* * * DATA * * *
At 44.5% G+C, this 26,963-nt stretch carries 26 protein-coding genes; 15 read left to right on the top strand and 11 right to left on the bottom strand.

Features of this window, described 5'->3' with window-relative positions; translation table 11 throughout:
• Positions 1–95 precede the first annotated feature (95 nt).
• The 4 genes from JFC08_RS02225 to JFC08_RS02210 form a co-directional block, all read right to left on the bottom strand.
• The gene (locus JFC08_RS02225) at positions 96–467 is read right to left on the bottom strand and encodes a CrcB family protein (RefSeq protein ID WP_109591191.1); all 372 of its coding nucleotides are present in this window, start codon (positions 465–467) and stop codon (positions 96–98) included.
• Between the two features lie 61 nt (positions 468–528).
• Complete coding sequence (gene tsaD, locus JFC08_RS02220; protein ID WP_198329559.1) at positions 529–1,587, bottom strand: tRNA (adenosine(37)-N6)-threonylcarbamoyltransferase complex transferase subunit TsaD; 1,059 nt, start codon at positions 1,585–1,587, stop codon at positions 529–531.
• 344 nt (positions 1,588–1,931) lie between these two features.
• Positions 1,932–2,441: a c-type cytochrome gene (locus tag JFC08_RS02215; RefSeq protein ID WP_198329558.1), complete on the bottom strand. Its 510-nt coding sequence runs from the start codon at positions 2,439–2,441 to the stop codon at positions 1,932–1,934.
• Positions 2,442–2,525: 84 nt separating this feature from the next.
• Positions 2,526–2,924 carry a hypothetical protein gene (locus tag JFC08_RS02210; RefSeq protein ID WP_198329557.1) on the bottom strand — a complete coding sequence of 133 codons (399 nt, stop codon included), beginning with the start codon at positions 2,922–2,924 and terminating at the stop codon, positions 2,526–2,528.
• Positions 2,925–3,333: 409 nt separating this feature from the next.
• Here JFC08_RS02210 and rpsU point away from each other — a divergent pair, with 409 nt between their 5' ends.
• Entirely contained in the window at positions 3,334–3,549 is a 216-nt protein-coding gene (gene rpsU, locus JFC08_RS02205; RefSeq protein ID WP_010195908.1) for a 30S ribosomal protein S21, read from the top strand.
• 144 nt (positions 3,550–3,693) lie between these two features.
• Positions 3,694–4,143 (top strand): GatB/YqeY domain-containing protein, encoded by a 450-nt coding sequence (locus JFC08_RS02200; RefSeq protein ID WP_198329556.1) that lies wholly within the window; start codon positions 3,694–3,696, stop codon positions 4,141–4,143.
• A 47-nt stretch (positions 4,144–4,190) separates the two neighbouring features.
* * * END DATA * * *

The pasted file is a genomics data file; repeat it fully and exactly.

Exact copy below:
At 44.5% G+C, this 26,963-nt stretch carries 26 protein-coding genes; 15 read left to right on the top strand and 11 right to left on the bottom strand.

Features of this window, described 5'->3' with window-relative positions; translation table 11 throughout:
• Positions 1–95 precede the first annotated feature (95 nt).
• The 4 genes from JFC08_RS02225 to JFC08_RS02210 form a co-directional block, all read right to left on the bottom strand.
• The gene (locus JFC08_RS02225) at positions 96–467 is read right to left on the bottom strand and encodes a CrcB family protein (RefSeq protein ID WP_109591191.1); all 372 of its coding nucleotides are present in this window, start codon (positions 465–467) and stop codon (positions 96–98) included.
• Between the two features lie 61 nt (positions 468–528).
• Complete coding sequence (gene tsaD, locus JFC08_RS02220; protein ID WP_198329559.1) at positions 529–1,587, bottom strand: tRNA (adenosine(37)-N6)-threonylcarbamoyltransferase complex transferase subunit TsaD; 1,059 nt, start codon at positions 1,585–1,587, stop codon at positions 529–531.
• 344 nt (positions 1,588–1,931) lie between these two features.
• Positions 1,932–2,441: a c-type cytochrome gene (locus tag JFC08_RS02215; RefSeq protein ID WP_198329558.1), complete on the bottom strand. Its 510-nt coding sequence runs from the start codon at positions 2,439–2,441 to the stop codon at positions 1,932–1,934.
• Positions 2,442–2,525: 84 nt separating this feature from the next.
• Positions 2,526–2,924 carry a hypothetical protein gene (locus tag JFC08_RS02210; RefSeq protein ID WP_198329557.1) on the bottom strand — a complete coding sequence of 133 codons (399 nt, stop codon included), beginning with the start codon at positions 2,922–2,924 and terminating at the stop codon, positions 2,526–2,528.
• Positions 2,925–3,333: 409 nt separating this feature from the next.
• Here JFC08_RS02210 and rpsU point away from each other — a divergent pair, with 409 nt between their 5' ends.
• Entirely contained in the window at positions 3,334–3,549 is a 216-nt protein-coding gene (gene rpsU, locus JFC08_RS02205; RefSeq protein ID WP_010195908.1) for a 30S ribosomal protein S21, read from the top strand.
• 144 nt (positions 3,550–3,693) lie between these two features.
• Positions 3,694–4,143 (top strand): GatB/YqeY domain-containing protein, encoded by a 450-nt coding sequence (locus JFC08_RS02200; RefSeq protein ID WP_198329556.1) that lies wholly within the window; start codon positions 3,694–3,696, stop codon positions 4,141–4,143.
• A 47-nt stretch (positions 4,144–4,190) separates the two neighbouring features.